In the inky time before sunrise when the stars still show
I walk through our still standing house in my mind, hoping reality won’t notice
Carefully and calmly considering the things I would like to take with me
I bundle my poetry, papers and words, photos and children drawn pictures into my arms
Later, when the sun is shining and the dew is still thick
I circle the shell of my home for treasures
The young Cape Robin at my feet doesn’t seem to feel our species barrier, we are both bushfire refugees
He hops closer and closer and pecks up his own treasures from the burnt ground
Cocking his head he eyes me as if to say – you see there is still life here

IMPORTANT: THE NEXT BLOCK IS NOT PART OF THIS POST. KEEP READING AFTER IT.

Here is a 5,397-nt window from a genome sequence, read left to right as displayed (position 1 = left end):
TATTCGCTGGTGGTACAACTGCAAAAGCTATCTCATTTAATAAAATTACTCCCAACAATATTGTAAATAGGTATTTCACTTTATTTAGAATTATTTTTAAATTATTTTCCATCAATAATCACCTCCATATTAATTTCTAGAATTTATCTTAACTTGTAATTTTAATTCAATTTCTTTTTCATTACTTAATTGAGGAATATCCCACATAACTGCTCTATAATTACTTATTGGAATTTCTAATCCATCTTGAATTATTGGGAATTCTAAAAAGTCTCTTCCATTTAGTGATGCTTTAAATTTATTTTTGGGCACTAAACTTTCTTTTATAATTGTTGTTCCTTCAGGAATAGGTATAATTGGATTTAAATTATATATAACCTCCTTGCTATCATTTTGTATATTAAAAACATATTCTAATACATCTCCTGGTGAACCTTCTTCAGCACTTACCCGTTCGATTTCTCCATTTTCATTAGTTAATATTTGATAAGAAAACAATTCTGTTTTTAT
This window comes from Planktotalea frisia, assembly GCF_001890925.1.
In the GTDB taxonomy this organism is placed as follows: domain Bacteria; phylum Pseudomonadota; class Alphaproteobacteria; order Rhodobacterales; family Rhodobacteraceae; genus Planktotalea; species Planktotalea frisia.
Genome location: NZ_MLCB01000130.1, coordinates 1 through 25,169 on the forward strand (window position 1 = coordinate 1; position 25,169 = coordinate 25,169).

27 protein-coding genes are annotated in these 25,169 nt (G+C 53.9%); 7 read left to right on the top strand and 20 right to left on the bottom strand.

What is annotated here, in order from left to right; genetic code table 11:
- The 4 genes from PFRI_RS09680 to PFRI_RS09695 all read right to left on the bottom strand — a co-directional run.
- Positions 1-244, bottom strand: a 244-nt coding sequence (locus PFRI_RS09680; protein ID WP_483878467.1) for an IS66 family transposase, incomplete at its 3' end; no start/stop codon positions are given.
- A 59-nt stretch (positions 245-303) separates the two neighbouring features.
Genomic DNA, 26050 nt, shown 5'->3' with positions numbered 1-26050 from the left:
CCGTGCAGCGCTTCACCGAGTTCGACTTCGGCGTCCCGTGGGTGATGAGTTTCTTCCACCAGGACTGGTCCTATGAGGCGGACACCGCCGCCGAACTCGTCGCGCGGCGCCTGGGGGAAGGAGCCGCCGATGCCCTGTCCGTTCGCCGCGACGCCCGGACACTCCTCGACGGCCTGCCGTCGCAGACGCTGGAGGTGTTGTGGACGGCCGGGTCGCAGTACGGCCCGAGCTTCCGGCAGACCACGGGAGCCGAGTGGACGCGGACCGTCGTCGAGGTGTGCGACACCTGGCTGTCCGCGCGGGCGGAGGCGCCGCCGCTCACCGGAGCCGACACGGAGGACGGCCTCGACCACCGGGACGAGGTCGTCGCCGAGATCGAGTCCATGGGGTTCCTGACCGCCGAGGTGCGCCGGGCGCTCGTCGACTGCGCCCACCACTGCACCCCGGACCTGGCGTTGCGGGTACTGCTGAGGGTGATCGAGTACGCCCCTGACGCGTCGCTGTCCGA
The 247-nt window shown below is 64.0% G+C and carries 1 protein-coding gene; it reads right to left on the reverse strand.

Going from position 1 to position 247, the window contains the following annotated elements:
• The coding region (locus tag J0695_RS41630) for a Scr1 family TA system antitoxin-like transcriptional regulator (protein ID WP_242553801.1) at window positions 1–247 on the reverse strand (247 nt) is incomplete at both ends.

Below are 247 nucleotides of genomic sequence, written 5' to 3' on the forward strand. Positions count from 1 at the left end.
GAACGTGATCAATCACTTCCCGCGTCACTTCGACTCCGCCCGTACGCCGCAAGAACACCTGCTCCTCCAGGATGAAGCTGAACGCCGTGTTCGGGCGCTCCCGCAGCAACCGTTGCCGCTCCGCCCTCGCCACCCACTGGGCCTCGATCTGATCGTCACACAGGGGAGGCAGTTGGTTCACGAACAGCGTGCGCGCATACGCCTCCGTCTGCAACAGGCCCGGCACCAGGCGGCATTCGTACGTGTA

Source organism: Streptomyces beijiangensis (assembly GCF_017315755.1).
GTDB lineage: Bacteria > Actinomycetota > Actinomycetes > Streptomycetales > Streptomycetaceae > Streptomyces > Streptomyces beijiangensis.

I find my own treasures, bright yellow star shaped flowers have pushed up through the fynbos ash and ants drink from the suspended dew
Spinach grows again in the kitchen garden and burnt pages of poetry speak to me from the rubble
And the fresh miracle of surprise catches me in my throat as I catch sight of light green leaf shoots emerging from my daughter’s birth tree
The Fever tree lives! Its branches and twigs had crackled to the touch, but the burnt bark breaks off like a snake skin to reveal green tinged life underneath.
Me, the Robin and the Fever Tree stretch our living limbs and continue.
Rhian Berning, 2017